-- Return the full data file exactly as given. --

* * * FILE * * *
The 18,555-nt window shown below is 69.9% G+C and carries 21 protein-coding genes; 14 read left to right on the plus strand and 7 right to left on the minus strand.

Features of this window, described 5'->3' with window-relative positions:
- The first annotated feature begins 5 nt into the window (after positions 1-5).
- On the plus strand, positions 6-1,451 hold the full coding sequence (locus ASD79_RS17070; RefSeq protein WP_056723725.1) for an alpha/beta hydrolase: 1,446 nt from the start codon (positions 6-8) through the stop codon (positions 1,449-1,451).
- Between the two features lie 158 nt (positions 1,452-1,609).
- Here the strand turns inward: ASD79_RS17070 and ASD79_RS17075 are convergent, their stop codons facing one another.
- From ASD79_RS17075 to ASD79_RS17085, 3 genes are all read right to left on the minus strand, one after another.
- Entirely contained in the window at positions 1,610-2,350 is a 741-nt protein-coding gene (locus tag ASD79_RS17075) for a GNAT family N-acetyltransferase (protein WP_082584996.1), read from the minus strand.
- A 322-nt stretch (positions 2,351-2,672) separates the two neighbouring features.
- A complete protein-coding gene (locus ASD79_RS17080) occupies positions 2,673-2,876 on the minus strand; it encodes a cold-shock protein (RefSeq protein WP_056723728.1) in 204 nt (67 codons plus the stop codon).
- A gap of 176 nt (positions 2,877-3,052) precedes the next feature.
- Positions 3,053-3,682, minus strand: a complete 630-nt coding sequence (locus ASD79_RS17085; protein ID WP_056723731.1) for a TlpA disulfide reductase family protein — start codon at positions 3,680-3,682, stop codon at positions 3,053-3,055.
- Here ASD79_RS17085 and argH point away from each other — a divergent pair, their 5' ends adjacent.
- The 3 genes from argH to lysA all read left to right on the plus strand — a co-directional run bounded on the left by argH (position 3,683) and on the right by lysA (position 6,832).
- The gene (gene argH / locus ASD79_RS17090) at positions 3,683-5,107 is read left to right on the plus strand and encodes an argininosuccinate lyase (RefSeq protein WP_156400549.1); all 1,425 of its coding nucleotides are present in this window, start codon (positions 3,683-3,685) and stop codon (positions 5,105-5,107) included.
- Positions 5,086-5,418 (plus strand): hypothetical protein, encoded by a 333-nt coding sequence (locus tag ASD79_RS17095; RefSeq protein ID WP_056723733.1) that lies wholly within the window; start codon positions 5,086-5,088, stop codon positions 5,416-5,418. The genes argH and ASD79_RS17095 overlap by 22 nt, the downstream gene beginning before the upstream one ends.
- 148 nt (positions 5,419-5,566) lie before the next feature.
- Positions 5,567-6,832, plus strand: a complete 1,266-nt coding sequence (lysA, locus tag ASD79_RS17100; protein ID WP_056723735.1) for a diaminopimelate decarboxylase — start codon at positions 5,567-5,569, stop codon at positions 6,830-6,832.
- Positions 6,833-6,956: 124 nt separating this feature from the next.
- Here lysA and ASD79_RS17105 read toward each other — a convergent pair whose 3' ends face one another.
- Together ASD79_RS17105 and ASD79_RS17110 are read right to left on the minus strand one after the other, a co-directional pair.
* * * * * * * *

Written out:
The 18,555-nt window shown below is 69.9% G+C and carries 21 protein-coding genes; 14 read left to right on the plus strand and 7 right to left on the minus strand.

Features of this window, described 5'->3' with window-relative positions:
- The first annotated feature begins 5 nt into the window (after positions 1-5).
- On the plus strand, positions 6-1,451 hold the full coding sequence (locus ASD79_RS17070; RefSeq protein WP_056723725.1) for an alpha/beta hydrolase: 1,446 nt from the start codon (positions 6-8) through the stop codon (positions 1,449-1,451).
- Between the two features lie 158 nt (positions 1,452-1,609).
- Here the strand turns inward: ASD79_RS17070 and ASD79_RS17075 are convergent, their stop codons facing one another.
- From ASD79_RS17075 to ASD79_RS17085, 3 genes are all read right to left on the minus strand, one after another.
- Entirely contained in the window at positions 1,610-2,350 is a 741-nt protein-coding gene (locus tag ASD79_RS17075) for a GNAT family N-acetyltransferase (protein WP_082584996.1), read from the minus strand.
- A 322-nt stretch (positions 2,351-2,672) separates the two neighbouring features.
- A complete protein-coding gene (locus ASD79_RS17080) occupies positions 2,673-2,876 on the minus strand; it encodes a cold-shock protein (RefSeq protein WP_056723728.1) in 204 nt (67 codons plus the stop codon).
- A gap of 176 nt (positions 2,877-3,052) precedes the next feature.
- Positions 3,053-3,682, minus strand: a complete 630-nt coding sequence (locus ASD79_RS17085; protein ID WP_056723731.1) for a TlpA disulfide reductase family protein — start codon at positions 3,680-3,682, stop codon at positions 3,053-3,055.
- Here ASD79_RS17085 and argH point away from each other — a divergent pair, their 5' ends adjacent.
- The 3 genes from argH to lysA all read left to right on the plus strand — a co-directional run bounded on the left by argH (position 3,683) and on the right by lysA (position 6,832).
- The gene (gene argH / locus ASD79_RS17090) at positions 3,683-5,107 is read left to right on the plus strand and encodes an argininosuccinate lyase (RefSeq protein WP_156400549.1); all 1,425 of its coding nucleotides are present in this window, start codon (positions 3,683-3,685) and stop codon (positions 5,105-5,107) included.
- Positions 5,086-5,418 (plus strand): hypothetical protein, encoded by a 333-nt coding sequence (locus tag ASD79_RS17095; RefSeq protein ID WP_056723733.1) that lies wholly within the window; start codon positions 5,086-5,088, stop codon positions 5,416-5,418. The genes argH and ASD79_RS17095 overlap by 22 nt, the downstream gene beginning before the upstream one ends.
- 148 nt (positions 5,419-5,566) lie before the next feature.
- Positions 5,567-6,832, plus strand: a complete 1,266-nt coding sequence (lysA, locus tag ASD79_RS17100; protein ID WP_056723735.1) for a diaminopimelate decarboxylase — start codon at positions 5,567-5,569, stop codon at positions 6,830-6,832.
- Positions 6,833-6,956: 124 nt separating this feature from the next.
- Here lysA and ASD79_RS17105 read toward each other — a convergent pair whose 3' ends face one another.
- Together ASD79_RS17105 and ASD79_RS17110 are read right to left on the minus strand one after the other, a co-directional pair.